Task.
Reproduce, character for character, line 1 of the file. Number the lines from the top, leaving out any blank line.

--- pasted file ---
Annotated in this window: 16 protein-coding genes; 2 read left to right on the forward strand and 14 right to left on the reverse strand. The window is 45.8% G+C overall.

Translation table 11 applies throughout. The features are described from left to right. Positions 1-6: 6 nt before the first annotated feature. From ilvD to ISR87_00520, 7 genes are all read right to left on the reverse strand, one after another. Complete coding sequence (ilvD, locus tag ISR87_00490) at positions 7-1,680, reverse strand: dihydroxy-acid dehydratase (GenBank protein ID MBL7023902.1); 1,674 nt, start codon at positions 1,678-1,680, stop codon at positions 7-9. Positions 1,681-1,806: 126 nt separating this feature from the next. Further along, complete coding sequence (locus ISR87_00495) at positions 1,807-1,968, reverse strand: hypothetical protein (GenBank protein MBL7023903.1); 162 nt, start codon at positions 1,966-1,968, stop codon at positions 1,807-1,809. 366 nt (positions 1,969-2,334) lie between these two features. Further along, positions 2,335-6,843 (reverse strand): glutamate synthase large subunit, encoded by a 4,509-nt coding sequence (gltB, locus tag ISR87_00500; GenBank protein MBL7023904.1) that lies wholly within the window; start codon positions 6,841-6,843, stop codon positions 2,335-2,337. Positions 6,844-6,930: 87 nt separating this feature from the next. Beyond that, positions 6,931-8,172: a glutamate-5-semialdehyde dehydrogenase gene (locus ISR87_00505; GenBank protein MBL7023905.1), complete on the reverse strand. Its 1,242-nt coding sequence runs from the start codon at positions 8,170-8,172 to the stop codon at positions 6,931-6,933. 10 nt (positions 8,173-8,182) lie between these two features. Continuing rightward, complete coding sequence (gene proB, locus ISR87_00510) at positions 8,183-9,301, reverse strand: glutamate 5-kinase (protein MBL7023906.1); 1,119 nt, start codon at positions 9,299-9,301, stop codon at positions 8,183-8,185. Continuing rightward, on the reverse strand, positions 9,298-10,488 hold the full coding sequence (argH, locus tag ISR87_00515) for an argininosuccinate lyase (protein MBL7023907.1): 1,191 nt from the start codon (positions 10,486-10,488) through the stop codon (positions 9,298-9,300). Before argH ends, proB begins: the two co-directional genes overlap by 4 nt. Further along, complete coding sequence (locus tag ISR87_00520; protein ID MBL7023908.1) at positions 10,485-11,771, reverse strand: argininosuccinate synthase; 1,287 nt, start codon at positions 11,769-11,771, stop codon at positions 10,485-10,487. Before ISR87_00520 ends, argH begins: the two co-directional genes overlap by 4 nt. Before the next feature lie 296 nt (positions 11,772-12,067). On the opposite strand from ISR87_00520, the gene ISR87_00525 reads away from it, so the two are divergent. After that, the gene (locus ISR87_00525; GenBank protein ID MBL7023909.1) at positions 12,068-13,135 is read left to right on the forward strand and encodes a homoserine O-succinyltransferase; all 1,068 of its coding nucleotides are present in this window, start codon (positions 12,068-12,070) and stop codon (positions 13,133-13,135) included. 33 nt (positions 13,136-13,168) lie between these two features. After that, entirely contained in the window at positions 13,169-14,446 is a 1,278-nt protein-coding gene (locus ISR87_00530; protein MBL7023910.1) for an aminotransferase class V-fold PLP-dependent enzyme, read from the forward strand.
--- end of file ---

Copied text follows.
Annotated in this window: 16 protein-coding genes; 2 read left to right on the forward strand and 14 right to left on the reverse strand. The window is 45.8% G+C overall.